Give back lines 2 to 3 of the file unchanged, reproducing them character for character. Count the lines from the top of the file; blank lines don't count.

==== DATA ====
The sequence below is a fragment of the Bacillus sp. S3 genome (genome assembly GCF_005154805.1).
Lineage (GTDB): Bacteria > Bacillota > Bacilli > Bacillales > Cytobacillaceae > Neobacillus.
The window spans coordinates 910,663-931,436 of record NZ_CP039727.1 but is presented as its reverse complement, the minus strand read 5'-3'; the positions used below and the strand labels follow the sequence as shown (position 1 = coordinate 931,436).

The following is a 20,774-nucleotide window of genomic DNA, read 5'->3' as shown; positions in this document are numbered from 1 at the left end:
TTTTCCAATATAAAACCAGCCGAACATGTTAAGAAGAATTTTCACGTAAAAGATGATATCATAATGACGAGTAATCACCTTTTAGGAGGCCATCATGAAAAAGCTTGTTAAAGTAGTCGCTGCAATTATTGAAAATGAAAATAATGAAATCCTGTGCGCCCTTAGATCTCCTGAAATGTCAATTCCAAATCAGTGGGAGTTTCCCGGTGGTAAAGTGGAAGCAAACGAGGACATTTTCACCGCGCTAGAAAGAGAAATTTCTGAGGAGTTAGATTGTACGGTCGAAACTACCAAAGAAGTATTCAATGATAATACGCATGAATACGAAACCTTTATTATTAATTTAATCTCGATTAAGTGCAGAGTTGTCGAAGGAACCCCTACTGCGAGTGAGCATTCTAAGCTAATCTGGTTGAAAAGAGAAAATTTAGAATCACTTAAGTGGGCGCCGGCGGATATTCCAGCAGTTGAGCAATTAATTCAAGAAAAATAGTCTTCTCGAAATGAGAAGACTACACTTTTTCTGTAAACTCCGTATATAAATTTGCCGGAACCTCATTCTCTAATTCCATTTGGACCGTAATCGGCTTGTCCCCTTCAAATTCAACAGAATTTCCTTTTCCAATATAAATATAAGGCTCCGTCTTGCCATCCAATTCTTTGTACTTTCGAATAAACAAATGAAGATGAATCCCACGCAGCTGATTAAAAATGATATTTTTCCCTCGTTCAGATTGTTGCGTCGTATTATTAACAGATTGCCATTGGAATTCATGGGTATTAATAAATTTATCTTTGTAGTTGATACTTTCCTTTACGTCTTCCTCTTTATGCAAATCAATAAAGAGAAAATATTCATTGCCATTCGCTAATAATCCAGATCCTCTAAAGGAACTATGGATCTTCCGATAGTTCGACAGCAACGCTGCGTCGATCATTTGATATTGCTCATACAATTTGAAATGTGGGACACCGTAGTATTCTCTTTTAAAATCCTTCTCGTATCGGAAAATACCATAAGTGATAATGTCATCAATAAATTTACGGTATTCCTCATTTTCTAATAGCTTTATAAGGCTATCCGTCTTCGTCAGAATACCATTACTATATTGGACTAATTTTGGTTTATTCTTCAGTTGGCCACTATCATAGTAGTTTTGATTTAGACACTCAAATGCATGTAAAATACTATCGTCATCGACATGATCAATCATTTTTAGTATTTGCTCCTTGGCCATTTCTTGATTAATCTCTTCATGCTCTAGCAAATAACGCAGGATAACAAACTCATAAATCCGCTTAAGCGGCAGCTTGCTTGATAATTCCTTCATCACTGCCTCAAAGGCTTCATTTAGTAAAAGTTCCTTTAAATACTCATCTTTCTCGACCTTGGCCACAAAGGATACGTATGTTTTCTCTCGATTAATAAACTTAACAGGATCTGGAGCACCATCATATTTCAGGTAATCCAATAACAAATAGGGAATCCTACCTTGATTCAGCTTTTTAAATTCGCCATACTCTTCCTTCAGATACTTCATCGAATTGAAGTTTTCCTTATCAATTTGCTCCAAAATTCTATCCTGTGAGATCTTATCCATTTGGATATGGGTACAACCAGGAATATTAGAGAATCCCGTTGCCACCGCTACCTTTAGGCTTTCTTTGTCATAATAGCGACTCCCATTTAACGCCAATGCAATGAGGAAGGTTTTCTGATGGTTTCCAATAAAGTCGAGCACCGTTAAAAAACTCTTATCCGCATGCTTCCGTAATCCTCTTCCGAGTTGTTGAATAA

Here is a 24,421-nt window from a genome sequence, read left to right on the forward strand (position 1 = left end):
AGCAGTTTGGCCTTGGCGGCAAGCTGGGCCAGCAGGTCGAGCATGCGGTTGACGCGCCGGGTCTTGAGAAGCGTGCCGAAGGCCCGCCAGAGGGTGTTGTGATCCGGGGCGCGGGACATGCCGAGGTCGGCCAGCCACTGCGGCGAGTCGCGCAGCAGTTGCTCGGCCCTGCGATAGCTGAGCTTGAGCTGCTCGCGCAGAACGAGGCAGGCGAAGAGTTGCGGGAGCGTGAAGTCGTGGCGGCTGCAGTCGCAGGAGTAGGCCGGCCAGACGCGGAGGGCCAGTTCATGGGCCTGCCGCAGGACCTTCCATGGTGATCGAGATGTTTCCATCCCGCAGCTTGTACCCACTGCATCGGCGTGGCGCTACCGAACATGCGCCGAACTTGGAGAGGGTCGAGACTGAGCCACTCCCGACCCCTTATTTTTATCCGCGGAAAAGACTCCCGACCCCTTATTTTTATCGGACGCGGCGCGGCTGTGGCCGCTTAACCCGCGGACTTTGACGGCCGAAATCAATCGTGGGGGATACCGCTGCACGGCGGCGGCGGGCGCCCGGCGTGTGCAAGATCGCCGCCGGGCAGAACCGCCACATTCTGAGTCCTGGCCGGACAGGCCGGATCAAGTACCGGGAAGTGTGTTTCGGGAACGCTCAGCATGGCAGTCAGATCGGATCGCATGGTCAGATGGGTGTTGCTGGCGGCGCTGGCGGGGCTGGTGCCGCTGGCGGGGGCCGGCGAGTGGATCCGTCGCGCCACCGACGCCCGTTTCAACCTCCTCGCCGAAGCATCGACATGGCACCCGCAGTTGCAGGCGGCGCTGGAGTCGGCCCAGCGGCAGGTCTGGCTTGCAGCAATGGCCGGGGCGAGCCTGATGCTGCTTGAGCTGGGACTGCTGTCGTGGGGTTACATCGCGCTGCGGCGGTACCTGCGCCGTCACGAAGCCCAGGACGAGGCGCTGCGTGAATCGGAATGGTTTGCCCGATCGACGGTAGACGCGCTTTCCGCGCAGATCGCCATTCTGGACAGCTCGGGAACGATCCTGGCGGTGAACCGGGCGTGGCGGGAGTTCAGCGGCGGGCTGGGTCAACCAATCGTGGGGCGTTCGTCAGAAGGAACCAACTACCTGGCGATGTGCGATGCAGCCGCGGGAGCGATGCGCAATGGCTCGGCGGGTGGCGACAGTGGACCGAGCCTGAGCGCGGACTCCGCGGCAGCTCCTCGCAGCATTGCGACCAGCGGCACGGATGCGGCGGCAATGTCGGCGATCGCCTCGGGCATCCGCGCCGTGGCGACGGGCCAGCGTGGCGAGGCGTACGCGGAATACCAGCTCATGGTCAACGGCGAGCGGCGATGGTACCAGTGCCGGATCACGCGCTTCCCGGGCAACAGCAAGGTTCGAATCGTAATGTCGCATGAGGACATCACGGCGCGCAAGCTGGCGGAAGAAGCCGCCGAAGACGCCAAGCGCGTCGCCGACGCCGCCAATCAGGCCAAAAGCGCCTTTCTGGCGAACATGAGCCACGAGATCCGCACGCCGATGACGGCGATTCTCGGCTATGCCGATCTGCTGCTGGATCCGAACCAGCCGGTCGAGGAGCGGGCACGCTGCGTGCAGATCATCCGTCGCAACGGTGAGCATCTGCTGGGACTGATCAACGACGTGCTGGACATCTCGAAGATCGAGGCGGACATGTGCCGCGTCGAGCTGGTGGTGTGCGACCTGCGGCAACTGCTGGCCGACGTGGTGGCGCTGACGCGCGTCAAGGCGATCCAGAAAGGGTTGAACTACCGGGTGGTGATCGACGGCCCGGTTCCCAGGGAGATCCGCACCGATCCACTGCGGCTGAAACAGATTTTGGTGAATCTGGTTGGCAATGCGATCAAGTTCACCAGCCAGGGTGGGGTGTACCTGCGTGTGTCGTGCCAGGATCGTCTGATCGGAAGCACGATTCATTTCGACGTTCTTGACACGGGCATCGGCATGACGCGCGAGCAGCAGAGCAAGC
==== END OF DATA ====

Lineage (GTDB): Bacteria > Bacillota > Bacilli > Bacillales > Cytobacillaceae > Neobacillus.
The window spans coordinates 910,663-931,436 of record NZ_CP039727.1 but is presented as its reverse complement, the minus strand read 5'-3'; the positions used below and the strand labels follow the sequence as shown (position 1 = coordinate 931,436).